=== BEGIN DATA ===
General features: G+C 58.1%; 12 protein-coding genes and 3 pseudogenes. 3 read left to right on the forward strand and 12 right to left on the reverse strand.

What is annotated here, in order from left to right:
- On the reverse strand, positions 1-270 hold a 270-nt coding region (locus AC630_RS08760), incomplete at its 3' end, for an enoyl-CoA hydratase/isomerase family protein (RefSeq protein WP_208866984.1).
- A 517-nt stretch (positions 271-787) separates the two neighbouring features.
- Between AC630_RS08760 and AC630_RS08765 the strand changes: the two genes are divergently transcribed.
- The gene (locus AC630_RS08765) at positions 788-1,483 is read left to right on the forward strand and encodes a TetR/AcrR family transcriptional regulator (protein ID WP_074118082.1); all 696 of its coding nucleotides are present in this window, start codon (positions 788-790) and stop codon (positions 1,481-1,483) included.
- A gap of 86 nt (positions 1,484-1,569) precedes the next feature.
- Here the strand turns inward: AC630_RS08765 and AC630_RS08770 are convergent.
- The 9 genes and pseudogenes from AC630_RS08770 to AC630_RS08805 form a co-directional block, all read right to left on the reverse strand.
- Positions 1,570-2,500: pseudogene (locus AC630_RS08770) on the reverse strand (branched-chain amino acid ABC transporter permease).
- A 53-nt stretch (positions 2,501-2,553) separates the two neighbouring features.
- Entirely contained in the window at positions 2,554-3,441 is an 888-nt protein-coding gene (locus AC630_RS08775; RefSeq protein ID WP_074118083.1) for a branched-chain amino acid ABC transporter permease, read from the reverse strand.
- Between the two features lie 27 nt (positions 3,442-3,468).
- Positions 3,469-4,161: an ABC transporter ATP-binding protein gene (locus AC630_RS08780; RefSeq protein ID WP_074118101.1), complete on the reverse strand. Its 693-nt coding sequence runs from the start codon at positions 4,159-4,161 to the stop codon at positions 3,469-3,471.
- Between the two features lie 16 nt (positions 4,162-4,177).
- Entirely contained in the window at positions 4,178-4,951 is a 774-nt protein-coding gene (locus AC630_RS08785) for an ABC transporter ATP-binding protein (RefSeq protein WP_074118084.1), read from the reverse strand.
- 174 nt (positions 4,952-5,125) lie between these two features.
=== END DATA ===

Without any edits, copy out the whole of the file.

General features: G+C 58.1%; 12 protein-coding genes and 3 pseudogenes. 3 read left to right on the forward strand and 12 right to left on the reverse strand.

What is annotated here, in order from left to right:
- On the reverse strand, positions 1-270 hold a 270-nt coding region (locus AC630_RS08760), incomplete at its 3' end, for an enoyl-CoA hydratase/isomerase family protein (RefSeq protein WP_208866984.1).
- A 517-nt stretch (positions 271-787) separates the two neighbouring features.
- Between AC630_RS08760 and AC630_RS08765 the strand changes: the two genes are divergently transcribed.
- The gene (locus AC630_RS08765) at positions 788-1,483 is read left to right on the forward strand and encodes a TetR/AcrR family transcriptional regulator (protein ID WP_074118082.1); all 696 of its coding nucleotides are present in this window, start codon (positions 788-790) and stop codon (positions 1,481-1,483) included.
- A gap of 86 nt (positions 1,484-1,569) precedes the next feature.
- Here the strand turns inward: AC630_RS08765 and AC630_RS08770 are convergent.
- The 9 genes and pseudogenes from AC630_RS08770 to AC630_RS08805 form a co-directional block, all read right to left on the reverse strand.
- Positions 1,570-2,500: pseudogene (locus AC630_RS08770) on the reverse strand (branched-chain amino acid ABC transporter permease).
- A 53-nt stretch (positions 2,501-2,553) separates the two neighbouring features.
- Entirely contained in the window at positions 2,554-3,441 is an 888-nt protein-coding gene (locus AC630_RS08775; RefSeq protein ID WP_074118083.1) for a branched-chain amino acid ABC transporter permease, read from the reverse strand.
- Between the two features lie 27 nt (positions 3,442-3,468).
- Positions 3,469-4,161: an ABC transporter ATP-binding protein gene (locus AC630_RS08780; RefSeq protein ID WP_074118101.1), complete on the reverse strand. Its 693-nt coding sequence runs from the start codon at positions 4,159-4,161 to the stop codon at positions 3,469-3,471.
- Between the two features lie 16 nt (positions 4,162-4,177).
- Entirely contained in the window at positions 4,178-4,951 is a 774-nt protein-coding gene (locus AC630_RS08785) for an ABC transporter ATP-binding protein (RefSeq protein WP_074118084.1), read from the reverse strand.
- 174 nt (positions 4,952-5,125) lie between these two features.